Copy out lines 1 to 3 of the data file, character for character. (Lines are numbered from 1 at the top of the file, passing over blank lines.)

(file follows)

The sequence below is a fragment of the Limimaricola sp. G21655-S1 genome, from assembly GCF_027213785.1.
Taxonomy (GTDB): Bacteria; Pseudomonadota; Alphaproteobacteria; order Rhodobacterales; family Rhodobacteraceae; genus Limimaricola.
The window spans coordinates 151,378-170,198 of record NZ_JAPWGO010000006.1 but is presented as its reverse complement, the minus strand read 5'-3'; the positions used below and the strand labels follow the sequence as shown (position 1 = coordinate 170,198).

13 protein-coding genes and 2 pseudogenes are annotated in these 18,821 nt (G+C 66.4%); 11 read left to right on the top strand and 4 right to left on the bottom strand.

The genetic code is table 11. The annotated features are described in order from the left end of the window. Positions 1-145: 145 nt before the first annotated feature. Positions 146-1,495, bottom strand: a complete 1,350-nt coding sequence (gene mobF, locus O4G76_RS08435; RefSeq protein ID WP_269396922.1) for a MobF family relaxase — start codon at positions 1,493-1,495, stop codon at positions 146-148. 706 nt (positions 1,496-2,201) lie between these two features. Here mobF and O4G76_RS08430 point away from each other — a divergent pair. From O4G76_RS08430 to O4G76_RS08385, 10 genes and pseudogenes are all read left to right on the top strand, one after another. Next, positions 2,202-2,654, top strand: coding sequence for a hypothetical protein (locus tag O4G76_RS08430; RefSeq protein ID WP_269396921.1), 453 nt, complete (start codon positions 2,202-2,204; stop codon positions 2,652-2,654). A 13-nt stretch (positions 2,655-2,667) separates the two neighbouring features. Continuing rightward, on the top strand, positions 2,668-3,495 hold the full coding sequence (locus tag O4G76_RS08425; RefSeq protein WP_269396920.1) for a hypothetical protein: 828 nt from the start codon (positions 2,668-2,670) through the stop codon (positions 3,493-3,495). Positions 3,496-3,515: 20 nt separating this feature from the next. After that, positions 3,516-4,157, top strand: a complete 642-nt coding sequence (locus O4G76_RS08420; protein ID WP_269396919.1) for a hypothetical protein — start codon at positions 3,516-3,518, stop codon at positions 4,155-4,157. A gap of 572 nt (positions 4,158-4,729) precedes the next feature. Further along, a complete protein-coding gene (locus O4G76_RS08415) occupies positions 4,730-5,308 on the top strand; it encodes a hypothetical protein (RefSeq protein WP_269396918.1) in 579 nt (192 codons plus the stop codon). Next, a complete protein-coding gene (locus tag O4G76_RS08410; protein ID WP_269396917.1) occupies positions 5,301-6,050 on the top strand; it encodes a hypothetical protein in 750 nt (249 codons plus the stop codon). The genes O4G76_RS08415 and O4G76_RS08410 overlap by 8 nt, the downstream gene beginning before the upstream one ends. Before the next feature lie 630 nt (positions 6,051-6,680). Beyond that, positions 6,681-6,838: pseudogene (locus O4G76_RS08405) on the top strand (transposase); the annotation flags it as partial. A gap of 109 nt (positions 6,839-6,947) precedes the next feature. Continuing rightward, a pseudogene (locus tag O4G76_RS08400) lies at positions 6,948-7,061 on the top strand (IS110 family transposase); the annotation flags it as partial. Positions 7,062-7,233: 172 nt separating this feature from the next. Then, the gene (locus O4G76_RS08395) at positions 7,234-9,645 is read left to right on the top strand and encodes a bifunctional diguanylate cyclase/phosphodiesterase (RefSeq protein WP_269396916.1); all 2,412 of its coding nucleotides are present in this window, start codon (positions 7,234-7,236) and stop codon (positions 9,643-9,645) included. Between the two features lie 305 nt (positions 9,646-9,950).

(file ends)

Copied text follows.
The sequence below is a fragment of the Limimaricola sp. G21655-S1 genome, from assembly GCF_027213785.1.
Taxonomy (GTDB): Bacteria; Pseudomonadota; Alphaproteobacteria; order Rhodobacterales; family Rhodobacteraceae; genus Limimaricola.
The window spans coordinates 151,378-170,198 of record NZ_JAPWGO010000006.1 but is presented as its reverse complement, the minus strand read 5'-3'; the positions used below and the strand labels follow the sequence as shown (position 1 = coordinate 170,198).